More details about the program are available on the OHSU Department of Medical Informatics and Clinical Epidemiology (DMICE) Web site. To qualify for funding, students must be US citizens or permanent residents; must not have been enrolled in an informatics educational program on December 17, 2009 or earlier; must commit to study in one of six ONC-designated job roles; and must commit to completing the Graduate Certificate program in one year or the MBI program full-time and on-campus over 1 1/2 years.

The OHSU Biomedical Informatics Graduate Program offers a variety of certificates and degrees in three tracks: clinical informatics (CI), bioinformatics and computational biology (BCB), and health information management (HIM). The CI and HIM tracks are focused on the healthcare and public health arenas, while the BCB track is focused on translational bioinformatics and personalized medicine. The ONC funding is limited to the CI and HIM tracks.

The certificate and degree programs are implemented on a building-block model, where courses at any level can be carried to programs at higher levels. The most basic program is the Graduate Certificate program, which is offered for the CI and HIM tracks. (The HIM Graduate Certificate is CAHIIM-accredited and allows graduates to sit for the examination for the RHIA credential.) OHSU offers two master's degree programs which differ only in the culminating project being a thesis (Master of Science) or a capstone or internship (MBI). The master's degree programs are offered for the CI and BCB tracks (although HIM Graduate Certificate graduates can easily move into the CI master's programs). OHSU's PhD program is offered for the CI and BCB tracks. All CI and HIM track programs up to and including the master's degree programs are available both on-campus and via distance learning. The BCB track and PhD program are only available on the OHSU campus.

The introductory course in the CI track (BMI 510 - Introduction to Biomedical and Health Informatics) was also adapted to be the original course in the AMIA 10x10 ("ten by ten") program, which aims to education 10,000 professionals in informatics by the year 2010. It has been the most subscribed course in the 10x10 program, and about 15% of graduates have gone on to further study in the OHSU Biomedical Informatics Graduate Program.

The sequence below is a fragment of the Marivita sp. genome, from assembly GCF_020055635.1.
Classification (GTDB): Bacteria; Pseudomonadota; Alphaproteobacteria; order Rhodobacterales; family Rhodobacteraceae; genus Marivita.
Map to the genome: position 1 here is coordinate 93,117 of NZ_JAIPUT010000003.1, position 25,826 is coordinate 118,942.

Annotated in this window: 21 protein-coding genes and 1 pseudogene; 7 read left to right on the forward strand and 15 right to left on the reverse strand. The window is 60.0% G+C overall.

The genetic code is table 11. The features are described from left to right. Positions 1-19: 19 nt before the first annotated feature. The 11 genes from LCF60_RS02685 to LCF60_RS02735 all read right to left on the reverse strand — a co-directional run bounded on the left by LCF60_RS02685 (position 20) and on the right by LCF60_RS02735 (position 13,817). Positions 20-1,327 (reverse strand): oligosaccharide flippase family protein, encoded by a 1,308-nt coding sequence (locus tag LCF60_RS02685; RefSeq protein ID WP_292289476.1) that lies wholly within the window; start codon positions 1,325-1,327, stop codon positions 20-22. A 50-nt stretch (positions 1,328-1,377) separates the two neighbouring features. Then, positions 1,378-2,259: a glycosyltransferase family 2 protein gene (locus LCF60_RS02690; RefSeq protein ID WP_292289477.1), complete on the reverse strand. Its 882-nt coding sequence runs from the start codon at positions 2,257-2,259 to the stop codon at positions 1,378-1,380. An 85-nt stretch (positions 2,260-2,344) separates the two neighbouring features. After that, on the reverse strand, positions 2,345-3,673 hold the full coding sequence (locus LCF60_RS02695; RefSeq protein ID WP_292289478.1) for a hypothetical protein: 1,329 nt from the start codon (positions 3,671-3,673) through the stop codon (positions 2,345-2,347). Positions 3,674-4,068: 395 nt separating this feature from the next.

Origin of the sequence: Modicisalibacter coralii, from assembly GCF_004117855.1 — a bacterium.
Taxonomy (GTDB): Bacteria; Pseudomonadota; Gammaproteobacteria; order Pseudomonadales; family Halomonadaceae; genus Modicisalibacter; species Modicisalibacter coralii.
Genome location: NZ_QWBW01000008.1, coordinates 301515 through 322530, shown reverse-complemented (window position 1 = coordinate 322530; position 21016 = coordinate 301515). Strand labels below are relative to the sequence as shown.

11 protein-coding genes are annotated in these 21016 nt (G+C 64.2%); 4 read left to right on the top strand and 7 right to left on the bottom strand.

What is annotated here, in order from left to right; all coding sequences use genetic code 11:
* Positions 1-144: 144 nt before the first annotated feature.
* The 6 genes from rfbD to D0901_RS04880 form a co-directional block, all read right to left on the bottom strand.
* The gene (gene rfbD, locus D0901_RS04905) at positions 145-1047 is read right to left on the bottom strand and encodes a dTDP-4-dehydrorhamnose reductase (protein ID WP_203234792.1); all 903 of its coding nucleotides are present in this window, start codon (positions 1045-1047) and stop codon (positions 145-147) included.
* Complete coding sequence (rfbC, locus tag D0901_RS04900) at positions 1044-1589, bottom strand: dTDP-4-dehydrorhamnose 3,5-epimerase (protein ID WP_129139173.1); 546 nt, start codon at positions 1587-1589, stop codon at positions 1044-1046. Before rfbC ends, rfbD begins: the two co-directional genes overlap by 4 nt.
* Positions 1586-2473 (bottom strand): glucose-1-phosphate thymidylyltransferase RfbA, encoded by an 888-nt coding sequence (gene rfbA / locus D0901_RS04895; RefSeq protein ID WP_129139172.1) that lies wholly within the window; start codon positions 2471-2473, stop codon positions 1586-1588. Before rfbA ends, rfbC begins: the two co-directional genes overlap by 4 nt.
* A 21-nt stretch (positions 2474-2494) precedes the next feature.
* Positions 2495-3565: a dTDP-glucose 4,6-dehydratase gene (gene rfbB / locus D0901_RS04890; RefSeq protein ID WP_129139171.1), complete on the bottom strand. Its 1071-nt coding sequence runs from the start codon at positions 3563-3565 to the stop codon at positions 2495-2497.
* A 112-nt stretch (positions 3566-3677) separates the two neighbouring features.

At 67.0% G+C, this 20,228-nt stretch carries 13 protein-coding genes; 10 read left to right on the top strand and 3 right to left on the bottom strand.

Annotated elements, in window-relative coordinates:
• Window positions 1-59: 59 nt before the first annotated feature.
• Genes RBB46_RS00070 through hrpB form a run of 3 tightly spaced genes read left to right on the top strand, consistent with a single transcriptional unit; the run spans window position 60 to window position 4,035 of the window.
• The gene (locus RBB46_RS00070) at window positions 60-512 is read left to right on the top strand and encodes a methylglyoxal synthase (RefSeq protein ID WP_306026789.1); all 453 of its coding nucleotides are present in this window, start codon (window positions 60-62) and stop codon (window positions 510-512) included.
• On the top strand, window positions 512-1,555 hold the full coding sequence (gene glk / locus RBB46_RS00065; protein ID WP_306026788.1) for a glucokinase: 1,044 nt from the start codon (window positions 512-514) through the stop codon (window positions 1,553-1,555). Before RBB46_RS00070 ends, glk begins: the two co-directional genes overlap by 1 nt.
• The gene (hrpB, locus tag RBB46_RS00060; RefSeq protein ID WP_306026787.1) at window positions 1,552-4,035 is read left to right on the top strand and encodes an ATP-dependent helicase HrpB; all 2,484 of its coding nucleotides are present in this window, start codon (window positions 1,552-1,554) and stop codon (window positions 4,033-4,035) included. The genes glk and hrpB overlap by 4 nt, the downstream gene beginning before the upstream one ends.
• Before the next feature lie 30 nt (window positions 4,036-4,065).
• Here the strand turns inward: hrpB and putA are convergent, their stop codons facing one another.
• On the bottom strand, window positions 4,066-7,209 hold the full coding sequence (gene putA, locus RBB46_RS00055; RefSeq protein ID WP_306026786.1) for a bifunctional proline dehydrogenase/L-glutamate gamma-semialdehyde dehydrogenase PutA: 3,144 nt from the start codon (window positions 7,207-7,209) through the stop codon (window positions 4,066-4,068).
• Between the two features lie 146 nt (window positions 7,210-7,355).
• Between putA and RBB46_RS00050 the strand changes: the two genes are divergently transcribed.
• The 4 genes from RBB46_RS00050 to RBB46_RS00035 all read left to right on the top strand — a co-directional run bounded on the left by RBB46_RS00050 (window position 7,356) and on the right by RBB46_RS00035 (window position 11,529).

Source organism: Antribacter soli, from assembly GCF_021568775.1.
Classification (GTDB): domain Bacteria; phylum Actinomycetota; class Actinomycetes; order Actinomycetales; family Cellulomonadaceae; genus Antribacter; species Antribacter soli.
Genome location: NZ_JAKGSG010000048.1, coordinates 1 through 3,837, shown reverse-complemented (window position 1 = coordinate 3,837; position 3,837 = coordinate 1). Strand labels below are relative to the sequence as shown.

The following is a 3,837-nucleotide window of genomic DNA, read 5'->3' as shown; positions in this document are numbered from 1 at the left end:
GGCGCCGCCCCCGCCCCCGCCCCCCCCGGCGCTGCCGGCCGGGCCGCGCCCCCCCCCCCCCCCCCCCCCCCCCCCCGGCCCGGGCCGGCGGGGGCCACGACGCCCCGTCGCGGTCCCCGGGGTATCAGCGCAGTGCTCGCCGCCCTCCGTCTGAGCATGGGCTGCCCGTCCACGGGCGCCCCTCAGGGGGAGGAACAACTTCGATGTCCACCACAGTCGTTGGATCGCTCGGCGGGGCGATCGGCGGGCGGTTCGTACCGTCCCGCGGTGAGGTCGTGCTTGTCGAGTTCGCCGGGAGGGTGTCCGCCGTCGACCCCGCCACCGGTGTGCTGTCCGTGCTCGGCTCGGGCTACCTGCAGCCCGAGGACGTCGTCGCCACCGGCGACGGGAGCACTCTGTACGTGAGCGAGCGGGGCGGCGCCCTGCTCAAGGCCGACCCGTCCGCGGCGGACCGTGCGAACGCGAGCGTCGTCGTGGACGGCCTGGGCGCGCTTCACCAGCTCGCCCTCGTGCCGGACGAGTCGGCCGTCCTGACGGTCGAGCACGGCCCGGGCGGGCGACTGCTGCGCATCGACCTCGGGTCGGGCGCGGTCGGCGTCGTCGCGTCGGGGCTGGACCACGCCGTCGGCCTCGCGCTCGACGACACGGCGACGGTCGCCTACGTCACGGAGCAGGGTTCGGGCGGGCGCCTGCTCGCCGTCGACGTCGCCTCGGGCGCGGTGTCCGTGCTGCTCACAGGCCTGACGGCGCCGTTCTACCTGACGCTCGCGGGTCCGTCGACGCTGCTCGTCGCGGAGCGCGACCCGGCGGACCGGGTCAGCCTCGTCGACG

Why study biomedical informatics at OHSU? We have a long-standing program that is one of largest in active enrollment as well as alumni. Our 230+ alumni have taken a variety of jobs in healthcare organizations, academia, industry, government, and other settings. We also have a full-time faculty who are not only passionate about teaching but also accomplished researchers and thought leaders in the field. Finally, our program is a real graduate program and not a continuing education program.

Sunday, May 2, 2010

Explaining the HITECH Workforce Development Program

The word is slowly getting out on the Office of the National Coordinator for Health IT (ONC) HITECH Workforce Development Program. Naturally I am interested in the word getting out, since Oregon Health & Science University (OHSU) is playing a major role in the program.

One of the most enjoyable interchanges so far has been with Anthony Guerra, Editor of the site. It began when I took exception to a posting of his wondering whether the ONC workforce funding might be "fast and loose spending of taxpayer money." I expressed my disagreement, which led him to interview me for his site. He prefaced the interview with a posting explaining its context. The full interview, which includes about 20 minutes of audio, provided me the opportunity to defend the program, at least what we at OHSU plan to do with our funding (described in an earlier posting in this blog).

While the OHSU press release has been replicated all over the Internet (as all press releases are), a few publications have actually written their own stories. One is Healthcare IT News.

The American Medical Informatics Association (AMIA) is also working on a press release touting all of the HITECH funding that its members have received.

And of course, ONC has something to say itself about the workforce funding.

Not related to the workforce funding, I was also recently a HIMSS featured member in their HIMSS Insider e-newsletter.